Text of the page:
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Pagan Family ValuesChildhood and the Religious Imagination in Contemporary American Paganism$
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S. Zohreh Kermani

Print publication date: 2013

Print ISBN-13: 9780814769744

Published to NYU Press Scholarship Online: March 2016

DOI: 10.18574/nyu/9780814769744.001.0001

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Don’t Eat the Incense

Don’t Eat the Incense

Children in Ritual

Chapter:
(p.89) 4 Don’t Eat the Incense
Source:
Pagan Family Values
Author(s):

S. Zohreh Kermani

Publisher:
NYU Press
DOI:10.18574/nyu/9780814769744.003.0005

This chapter focuses on the tensions and ambivalences between the different religious, interpersonal, and social dynamics of Pagan adults and children. These interactions between Pagan adults and children and between Pagan children and other institutions are influenced by specific understandings of the role and nature of the category of the “child.” Pagan adults and children interact with many institutions—scouting organizations, public schools, and other religious traditions—based on specific understandings of what it means to be a “Pagan child” or a “Pagan adult.” The chapter also talks about Pagan parents' methods to include children in public and private religious rituals and Pagan children's improvisations of their own rituals based on their early religious experiences. These examples suggest that understandings of a ritual can be expanded to include informal, ordinary experiences within the family as well as formal ceremonial practices.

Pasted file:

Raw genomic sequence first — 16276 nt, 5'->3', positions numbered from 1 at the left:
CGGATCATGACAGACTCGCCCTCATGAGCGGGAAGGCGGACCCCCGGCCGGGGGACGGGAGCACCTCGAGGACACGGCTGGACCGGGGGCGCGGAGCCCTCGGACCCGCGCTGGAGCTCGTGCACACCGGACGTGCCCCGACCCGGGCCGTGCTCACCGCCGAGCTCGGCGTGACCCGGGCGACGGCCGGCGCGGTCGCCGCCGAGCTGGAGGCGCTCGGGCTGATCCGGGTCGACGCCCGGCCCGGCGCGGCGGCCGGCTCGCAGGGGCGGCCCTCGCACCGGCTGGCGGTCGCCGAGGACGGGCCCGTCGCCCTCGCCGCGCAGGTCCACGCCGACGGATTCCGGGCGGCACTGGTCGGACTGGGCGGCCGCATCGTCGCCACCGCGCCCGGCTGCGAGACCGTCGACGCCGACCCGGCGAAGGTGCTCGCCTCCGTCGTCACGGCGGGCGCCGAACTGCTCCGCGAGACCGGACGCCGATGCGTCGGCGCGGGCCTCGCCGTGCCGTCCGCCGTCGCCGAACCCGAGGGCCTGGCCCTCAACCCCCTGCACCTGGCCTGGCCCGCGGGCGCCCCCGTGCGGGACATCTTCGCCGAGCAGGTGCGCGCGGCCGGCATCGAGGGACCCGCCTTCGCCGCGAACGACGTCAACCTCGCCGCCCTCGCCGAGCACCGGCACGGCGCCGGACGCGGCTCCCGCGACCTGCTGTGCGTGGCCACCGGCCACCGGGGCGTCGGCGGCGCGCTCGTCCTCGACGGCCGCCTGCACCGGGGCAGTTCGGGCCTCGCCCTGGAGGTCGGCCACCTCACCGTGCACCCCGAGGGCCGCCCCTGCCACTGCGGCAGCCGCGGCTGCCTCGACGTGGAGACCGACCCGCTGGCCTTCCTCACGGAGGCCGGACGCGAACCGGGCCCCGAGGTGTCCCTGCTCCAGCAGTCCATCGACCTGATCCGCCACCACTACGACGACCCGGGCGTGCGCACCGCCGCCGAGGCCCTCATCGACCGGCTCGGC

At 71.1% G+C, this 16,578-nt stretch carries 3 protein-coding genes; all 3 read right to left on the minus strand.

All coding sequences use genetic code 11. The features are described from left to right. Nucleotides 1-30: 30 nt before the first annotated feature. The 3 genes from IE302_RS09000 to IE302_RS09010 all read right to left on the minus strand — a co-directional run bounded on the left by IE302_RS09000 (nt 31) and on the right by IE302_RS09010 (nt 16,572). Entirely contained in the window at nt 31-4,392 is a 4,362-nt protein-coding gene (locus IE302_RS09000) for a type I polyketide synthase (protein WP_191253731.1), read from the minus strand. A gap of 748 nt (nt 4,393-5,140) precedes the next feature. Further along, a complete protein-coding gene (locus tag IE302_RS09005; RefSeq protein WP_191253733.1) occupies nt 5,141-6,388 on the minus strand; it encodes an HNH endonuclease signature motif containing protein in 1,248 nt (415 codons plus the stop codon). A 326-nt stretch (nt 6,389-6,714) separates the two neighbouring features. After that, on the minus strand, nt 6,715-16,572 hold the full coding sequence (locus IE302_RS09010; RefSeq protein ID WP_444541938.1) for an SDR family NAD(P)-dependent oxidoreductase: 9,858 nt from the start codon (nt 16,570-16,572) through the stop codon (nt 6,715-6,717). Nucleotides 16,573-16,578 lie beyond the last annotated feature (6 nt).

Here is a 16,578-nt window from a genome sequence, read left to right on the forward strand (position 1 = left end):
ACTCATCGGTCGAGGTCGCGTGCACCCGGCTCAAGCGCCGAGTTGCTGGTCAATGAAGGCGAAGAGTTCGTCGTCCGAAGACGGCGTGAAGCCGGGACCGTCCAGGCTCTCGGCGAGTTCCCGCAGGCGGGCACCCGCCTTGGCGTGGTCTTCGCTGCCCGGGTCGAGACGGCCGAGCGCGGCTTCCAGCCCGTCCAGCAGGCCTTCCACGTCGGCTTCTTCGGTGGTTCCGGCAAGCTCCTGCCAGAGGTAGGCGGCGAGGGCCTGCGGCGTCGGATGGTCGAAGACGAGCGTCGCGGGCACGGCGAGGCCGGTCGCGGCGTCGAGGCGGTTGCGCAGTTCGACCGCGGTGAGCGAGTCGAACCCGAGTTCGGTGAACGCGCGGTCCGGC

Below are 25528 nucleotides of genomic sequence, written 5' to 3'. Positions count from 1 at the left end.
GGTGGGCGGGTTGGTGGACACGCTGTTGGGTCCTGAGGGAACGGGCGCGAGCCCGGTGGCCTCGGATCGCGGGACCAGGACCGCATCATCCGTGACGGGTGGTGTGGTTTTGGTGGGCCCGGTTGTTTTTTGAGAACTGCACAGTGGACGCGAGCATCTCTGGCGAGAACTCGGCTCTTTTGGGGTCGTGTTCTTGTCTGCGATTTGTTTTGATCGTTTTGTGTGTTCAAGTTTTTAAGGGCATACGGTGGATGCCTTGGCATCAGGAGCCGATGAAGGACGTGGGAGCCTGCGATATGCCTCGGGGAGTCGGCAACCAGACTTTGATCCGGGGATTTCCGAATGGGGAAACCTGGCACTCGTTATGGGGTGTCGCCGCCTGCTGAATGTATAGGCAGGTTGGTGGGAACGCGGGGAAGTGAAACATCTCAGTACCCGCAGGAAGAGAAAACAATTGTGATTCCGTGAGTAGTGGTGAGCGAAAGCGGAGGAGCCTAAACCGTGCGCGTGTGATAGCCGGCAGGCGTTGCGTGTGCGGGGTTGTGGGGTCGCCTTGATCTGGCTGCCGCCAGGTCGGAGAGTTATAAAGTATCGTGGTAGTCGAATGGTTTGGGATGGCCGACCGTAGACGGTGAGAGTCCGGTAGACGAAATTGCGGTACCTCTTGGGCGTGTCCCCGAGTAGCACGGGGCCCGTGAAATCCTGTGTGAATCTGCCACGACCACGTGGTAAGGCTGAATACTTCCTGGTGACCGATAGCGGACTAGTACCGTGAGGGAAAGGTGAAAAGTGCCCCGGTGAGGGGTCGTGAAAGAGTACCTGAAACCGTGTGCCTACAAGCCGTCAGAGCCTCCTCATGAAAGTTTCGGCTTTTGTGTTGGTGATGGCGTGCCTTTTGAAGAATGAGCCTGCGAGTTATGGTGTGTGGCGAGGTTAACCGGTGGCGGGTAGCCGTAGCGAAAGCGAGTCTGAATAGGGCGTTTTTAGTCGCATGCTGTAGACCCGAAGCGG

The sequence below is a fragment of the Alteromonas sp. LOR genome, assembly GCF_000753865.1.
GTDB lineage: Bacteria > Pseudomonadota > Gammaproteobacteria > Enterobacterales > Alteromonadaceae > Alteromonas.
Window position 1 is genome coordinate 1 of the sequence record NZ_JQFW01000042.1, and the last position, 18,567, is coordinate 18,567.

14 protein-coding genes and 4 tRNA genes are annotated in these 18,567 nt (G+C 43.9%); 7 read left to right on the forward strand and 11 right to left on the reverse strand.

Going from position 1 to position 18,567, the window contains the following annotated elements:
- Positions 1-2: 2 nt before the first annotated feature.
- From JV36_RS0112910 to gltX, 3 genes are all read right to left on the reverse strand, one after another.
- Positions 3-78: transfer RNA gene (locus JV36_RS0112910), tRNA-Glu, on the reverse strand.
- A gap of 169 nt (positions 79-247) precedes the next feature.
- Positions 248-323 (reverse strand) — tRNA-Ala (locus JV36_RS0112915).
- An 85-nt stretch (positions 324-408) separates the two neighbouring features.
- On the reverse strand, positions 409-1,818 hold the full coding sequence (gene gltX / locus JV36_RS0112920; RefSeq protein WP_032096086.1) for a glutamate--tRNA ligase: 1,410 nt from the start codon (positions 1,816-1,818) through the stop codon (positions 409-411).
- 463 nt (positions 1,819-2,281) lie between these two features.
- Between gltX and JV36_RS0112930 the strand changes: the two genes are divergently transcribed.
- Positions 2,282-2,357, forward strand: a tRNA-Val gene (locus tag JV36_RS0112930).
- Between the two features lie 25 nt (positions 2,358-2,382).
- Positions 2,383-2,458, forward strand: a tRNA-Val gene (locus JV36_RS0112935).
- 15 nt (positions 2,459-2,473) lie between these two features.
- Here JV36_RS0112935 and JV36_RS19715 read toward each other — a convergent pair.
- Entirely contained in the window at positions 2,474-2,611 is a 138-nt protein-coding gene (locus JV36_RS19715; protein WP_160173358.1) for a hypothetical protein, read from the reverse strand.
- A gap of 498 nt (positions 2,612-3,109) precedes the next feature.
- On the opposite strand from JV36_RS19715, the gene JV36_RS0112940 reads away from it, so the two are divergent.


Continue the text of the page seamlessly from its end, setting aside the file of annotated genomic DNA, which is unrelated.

Keywords:   Pagan adults, Pagan children, Pagan child, religious rituals, Pagan rituals, religious experiences, ceremonial practices

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